2 sightings of 3 birds in 6 days at Tam Dao NP
1 sighting of 4+ birds in 10 days in Bi Doup Nui Ba NP
0 sightings in 3 days in Bach Ma NP
So even if Edwards's/Vietnamese Pheasant does occur at this site (which I think it still does) then I could not really have hoped to see it in two days.
I don't think that this pheasant has been trapped out of the site - numbers of other regularly hunted species were higher than any other site I have visited in Vietnam (except Cat Tien NP), and Lophura are very difficult to trap out anyway - as evidenced by their continued presence in heavily hunted sites such as Cuc Phuong and Tam Dao. I think I just didn't give it enough time.
I asked a couple of local guys who were wandering out of the forest to point to the pheasants in the Robson guide which they were familiar with, both pointed to Crested Argus, Red Junglefowl and the expected race of Silver Pheasant, but despite my best efforts neither could be convinced that the blue one with a white crest could be found in the area. What I really needed to do was to ask them to describe each of the different types of pheasants in the area and put a name to them without showing them the pictures, but my Vietnamese skills are not good enough to do this. Also two is a very low sample size. I still find it hard to believe that Edwards's/Vietnamese Pheasant is not at that site!
This site is worthy of greater attention from birders, not least because some of those tough central Annamite endemics can be seen with ease, but also because there is always the chance you'll come across that mythical pheasant. However, you would need to see a male to be certain that you're not seeing Silver Pheasant, or worse still, "Imperial Pheasant" - the untickable hybrid.
Another place worth visiting not far from this site is along the Ho Chi Minh Highway in Quang Chi border about 150 kilometers south of the junction of the un-named road and the Ho Chi Minh Highway. Here the road reaches 1,100 m elevation. I think that this is the spot where I heard Rufous-cheeked Laughingthrush in 2008, and they appeared to be fairly common - but do bring a tape if you want to see them!
Rufous-cheeked Laughingthrush spot (the red circle, probably):
8 March 2011
Spotted some new guests :
- 2 Little Buntings perched on dried corn plants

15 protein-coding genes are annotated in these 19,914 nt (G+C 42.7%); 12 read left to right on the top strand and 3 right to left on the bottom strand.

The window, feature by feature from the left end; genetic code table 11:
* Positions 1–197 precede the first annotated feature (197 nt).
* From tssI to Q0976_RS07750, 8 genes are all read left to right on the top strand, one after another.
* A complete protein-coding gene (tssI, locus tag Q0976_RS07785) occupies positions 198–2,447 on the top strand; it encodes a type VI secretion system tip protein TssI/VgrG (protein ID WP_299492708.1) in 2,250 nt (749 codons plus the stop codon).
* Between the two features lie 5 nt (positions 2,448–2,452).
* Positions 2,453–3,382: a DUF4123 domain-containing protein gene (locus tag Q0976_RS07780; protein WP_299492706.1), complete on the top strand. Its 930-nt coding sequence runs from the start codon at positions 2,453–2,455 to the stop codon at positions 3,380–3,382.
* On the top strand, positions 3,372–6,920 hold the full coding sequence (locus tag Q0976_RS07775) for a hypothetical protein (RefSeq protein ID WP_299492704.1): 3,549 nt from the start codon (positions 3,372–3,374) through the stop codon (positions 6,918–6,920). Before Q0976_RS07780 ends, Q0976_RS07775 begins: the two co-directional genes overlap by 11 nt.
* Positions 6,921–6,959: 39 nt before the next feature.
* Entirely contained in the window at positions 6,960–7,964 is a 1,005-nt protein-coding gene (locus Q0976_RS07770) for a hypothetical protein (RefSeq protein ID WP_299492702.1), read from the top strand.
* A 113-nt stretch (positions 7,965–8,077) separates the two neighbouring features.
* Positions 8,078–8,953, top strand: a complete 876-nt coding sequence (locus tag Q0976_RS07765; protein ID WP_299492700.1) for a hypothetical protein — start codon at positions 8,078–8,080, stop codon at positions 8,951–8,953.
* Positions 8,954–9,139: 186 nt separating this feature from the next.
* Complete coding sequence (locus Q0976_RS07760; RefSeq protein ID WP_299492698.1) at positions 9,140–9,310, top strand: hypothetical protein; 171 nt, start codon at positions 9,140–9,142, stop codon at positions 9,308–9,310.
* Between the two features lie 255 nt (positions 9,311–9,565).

- 1 bulky Peregrine Falcon flying at low altitude and disappearing behind the “forest”
A flock of 15 Red-throated Pipits too. Possible Richard’s Pipit (harsh “tchriiipp” flight call, more strident than Paddyfield) ; but I have 0 experience of this species, need to send an expert to confirm !
The male Pied Harrier exploit a lot this patch, especially the dried corn field. I saw it resting on a ploughed parcel. Perched on a tall bush too. Difficult cohabitation with the local pair of Black-shouldered Kites which don’t tolerate the intrusion.
Really a wonderful bird, and good opportunities of nice photos.
Crap pic of the Buntings, taken from a long distance. Please don't zoom in ;-)
6 March 2011
Highlights : 1 Black-faced Bunting male, a flock of 15 Grey-capped Greenfinches, 2 Pied Harriers (1 male, 1 juvenile), 1 Eastern Marsh Harrier male, 1 Siberian Rubythroat male, 2 Bluethroats, 2 Chinese Blackbirds.
This bird is fairly common along the coast, but seems to be also not scarce inland, at least in East Tonkin. Indeed, it’s my second sighting of this species this winter far from the coast, the first one near Dông Mô lake, 50km west of Hanoi (26th December).
5 March 2011
I hope it's not getting boring for everyone but here some more news from the misty mountains...
Good birds today included:
- 1 Manchurian Bush Warbler (you just have to keep talking about it...)
- a flock of at least 40 minivets, the majority being Scarlet M. but also distant and short views of possible Grey-chinned and Long-tailed Minivets
- 5 Long-tailed Shrikes chasing each other around
- 1 probable Greenish Warbler
plus a few Blue Whistling Thrushes, Streaked Spiderhunters, Striated Yuhinas and the odd Common Kingfisher.
2 March 2011
Following birds of note were seen around the Vietnamese Bear Rescue Center today:
- 1 Pale-footed Bush Warbler
- 2 male Verditer Flycatcher
- 1 White-browed Piculet
- only 1 female Grey Bushchat left
- 2 Blue Whistling Thrushes
Generally, a lot more bird activity here right now.
1 March 2011
Last night around 6.30pm quite a bit of owl activity around the bear center with 1 Brown Hawk Owl seen well and some Collared Scops Owls and Asian Barred Owlets calling. Also of note was a pair of Bar-backed Partridges performing a duett.
Today (01/03/11) good bird movements with flocks of Black Bulbuls (white-headed ssp.), many more Yellow-browed Warblers. Crested Serpent Eagles start displaying as well. Red Junglefowl calling from almost everywhere.